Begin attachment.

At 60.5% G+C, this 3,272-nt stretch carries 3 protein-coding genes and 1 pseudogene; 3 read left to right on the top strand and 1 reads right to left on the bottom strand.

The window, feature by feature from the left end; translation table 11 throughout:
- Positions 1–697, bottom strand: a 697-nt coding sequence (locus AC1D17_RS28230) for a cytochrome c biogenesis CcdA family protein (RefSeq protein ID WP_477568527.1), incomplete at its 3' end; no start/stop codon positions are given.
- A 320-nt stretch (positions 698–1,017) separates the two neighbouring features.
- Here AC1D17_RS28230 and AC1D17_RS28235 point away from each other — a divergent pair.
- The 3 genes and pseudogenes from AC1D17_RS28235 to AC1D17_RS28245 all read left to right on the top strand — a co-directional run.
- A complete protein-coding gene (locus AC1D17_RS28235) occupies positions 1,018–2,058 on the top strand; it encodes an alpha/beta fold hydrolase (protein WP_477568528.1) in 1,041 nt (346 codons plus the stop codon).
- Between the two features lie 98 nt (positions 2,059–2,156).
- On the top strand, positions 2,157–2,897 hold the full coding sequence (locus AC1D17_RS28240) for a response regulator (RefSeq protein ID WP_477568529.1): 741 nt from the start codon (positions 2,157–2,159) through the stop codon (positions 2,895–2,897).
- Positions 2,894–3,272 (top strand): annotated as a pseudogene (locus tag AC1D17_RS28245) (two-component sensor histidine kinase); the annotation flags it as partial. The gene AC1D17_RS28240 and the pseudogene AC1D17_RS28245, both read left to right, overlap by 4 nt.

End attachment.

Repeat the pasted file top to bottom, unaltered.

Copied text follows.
At 60.5% G+C, this 3,272-nt stretch carries 3 protein-coding genes and 1 pseudogene; 3 read left to right on the top strand and 1 reads right to left on the bottom strand.

The window, feature by feature from the left end; translation table 11 throughout:
- Positions 1–697, bottom strand: a 697-nt coding sequence (locus AC1D17_RS28230) for a cytochrome c biogenesis CcdA family protein (RefSeq protein ID WP_477568527.1), incomplete at its 3' end; no start/stop codon positions are given.
- A 320-nt stretch (positions 698–1,017) separates the two neighbouring features.
- Here AC1D17_RS28230 and AC1D17_RS28235 point away from each other — a divergent pair.
- The 3 genes and pseudogenes from AC1D17_RS28235 to AC1D17_RS28245 all read left to right on the top strand — a co-directional run.
- A complete protein-coding gene (locus AC1D17_RS28235) occupies positions 1,018–2,058 on the top strand; it encodes an alpha/beta fold hydrolase (protein WP_477568528.1) in 1,041 nt (346 codons plus the stop codon).
- Between the two features lie 98 nt (positions 2,059–2,156).
- On the top strand, positions 2,157–2,897 hold the full coding sequence (locus AC1D17_RS28240) for a response regulator (RefSeq protein ID WP_477568529.1): 741 nt from the start codon (positions 2,157–2,159) through the stop codon (positions 2,895–2,897).
- Positions 2,894–3,272 (top strand): annotated as a pseudogene (locus tag AC1D17_RS28245) (two-component sensor histidine kinase); the annotation flags it as partial. The gene AC1D17_RS28240 and the pseudogene AC1D17_RS28245, both read left to right, overlap by 4 nt.